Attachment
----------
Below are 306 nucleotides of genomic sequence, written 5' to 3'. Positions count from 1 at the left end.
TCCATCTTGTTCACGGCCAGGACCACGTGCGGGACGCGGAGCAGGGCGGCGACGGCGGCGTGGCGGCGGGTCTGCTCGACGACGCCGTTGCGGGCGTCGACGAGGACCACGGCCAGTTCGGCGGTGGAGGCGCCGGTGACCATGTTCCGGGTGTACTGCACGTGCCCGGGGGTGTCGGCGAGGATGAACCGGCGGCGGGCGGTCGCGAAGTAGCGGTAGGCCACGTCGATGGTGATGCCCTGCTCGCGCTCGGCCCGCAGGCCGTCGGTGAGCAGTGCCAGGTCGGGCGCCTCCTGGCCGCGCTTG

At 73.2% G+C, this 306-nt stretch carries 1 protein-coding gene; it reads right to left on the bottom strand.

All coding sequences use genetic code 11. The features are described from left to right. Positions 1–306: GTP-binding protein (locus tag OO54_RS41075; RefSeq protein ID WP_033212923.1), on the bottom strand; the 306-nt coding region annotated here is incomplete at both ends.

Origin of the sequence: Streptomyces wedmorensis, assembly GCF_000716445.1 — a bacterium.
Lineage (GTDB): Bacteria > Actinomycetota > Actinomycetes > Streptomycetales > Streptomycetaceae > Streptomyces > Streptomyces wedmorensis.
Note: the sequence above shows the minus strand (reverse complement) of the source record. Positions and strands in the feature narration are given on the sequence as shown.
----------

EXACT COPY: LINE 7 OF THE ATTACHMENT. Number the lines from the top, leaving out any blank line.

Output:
Note: the sequence above shows the minus strand (reverse complement) of the source record. Positions and strands in the feature narration are given on the sequence as shown.